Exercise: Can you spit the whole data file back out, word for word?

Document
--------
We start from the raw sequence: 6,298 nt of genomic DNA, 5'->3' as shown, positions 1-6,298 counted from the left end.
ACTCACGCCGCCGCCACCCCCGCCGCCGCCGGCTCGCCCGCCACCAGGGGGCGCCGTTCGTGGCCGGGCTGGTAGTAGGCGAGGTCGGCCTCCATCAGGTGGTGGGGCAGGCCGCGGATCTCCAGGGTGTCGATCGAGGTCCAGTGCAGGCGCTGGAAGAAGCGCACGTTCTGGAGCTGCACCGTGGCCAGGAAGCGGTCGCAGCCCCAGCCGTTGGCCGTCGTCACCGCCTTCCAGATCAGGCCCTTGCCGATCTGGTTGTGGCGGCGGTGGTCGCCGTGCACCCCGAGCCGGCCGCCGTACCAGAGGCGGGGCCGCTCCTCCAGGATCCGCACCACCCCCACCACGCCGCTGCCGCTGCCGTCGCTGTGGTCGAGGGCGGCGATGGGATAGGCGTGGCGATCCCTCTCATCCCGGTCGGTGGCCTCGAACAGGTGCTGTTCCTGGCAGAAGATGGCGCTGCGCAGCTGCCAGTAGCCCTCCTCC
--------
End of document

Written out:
We start from the raw sequence: 6,298 nt of genomic DNA, 5'->3' as shown, positions 1-6,298 counted from the left end.
ACTCACGCCGCCGCCACCCCCGCCGCCGCCGGCTCGCCCGCCACCAGGGGGCGCCGTTCGTGGCCGGGCTGGTAGTAGGCGAGGTCGGCCTCCATCAGGTGGTGGGGCAGGCCGCGGATCTCCAGGGTGTCGATCGAGGTCCAGTGCAGGCGCTGGAAGAAGCGCACGTTCTGGAGCTGCACCGTGGCCAGGAAGCGGTCGCAGCCCCAGCCGTTGGCCGTCGTCACCGCCTTCCAGATCAGGCCCTTGCCGATCTGGTTGTGGCGGCGGTGGTCGCCGTGCACCCCGAGCCGGCCGCCGTACCAGAGGCGGGGCCGCTCCTCCAGGATCCGCACCACCCCCACCACGCCGCTGCCGCTGCCGTCGCTGTGGTCGAGGGCGGCGATGGGATAGGCGTGGCGATCCCTCTCATCCCGGTCGGTGGCCTCGAACAGGTGCTGTTCCTGGCAGAAGATGGCGCTGCGCAGCTGCCAGTAGCCCTCCTCC